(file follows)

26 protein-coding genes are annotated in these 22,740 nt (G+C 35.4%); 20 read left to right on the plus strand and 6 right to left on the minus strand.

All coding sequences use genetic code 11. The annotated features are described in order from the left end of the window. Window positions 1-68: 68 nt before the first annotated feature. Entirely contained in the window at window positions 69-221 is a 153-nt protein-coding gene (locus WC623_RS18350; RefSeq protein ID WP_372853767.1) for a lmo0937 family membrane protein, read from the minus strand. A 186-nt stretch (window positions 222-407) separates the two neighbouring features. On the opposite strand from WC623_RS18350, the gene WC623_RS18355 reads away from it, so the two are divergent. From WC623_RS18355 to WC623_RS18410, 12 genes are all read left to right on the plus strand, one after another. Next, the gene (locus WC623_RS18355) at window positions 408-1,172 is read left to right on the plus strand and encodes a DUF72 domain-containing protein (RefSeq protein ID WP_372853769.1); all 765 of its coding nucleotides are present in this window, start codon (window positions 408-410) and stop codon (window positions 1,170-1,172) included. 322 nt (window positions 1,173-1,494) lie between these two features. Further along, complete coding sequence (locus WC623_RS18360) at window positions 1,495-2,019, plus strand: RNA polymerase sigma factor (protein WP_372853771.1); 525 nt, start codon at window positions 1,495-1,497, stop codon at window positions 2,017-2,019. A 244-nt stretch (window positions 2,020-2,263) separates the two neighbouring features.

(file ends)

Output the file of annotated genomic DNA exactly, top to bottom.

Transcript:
26 protein-coding genes are annotated in these 22,740 nt (G+C 35.4%); 20 read left to right on the plus strand and 6 right to left on the minus strand.

All coding sequences use genetic code 11. The annotated features are described in order from the left end of the window. Window positions 1-68: 68 nt before the first annotated feature. Entirely contained in the window at window positions 69-221 is a 153-nt protein-coding gene (locus WC623_RS18350; RefSeq protein ID WP_372853767.1) for a lmo0937 family membrane protein, read from the minus strand. A 186-nt stretch (window positions 222-407) separates the two neighbouring features. On the opposite strand from WC623_RS18350, the gene WC623_RS18355 reads away from it, so the two are divergent. From WC623_RS18355 to WC623_RS18410, 12 genes are all read left to right on the plus strand, one after another. Next, the gene (locus WC623_RS18355) at window positions 408-1,172 is read left to right on the plus strand and encodes a DUF72 domain-containing protein (RefSeq protein ID WP_372853769.1); all 765 of its coding nucleotides are present in this window, start codon (window positions 408-410) and stop codon (window positions 1,170-1,172) included. 322 nt (window positions 1,173-1,494) lie between these two features. Further along, complete coding sequence (locus WC623_RS18360) at window positions 1,495-2,019, plus strand: RNA polymerase sigma factor (protein WP_372853771.1); 525 nt, start codon at window positions 1,495-1,497, stop codon at window positions 2,017-2,019. A 244-nt stretch (window positions 2,020-2,263) separates the two neighbouring features.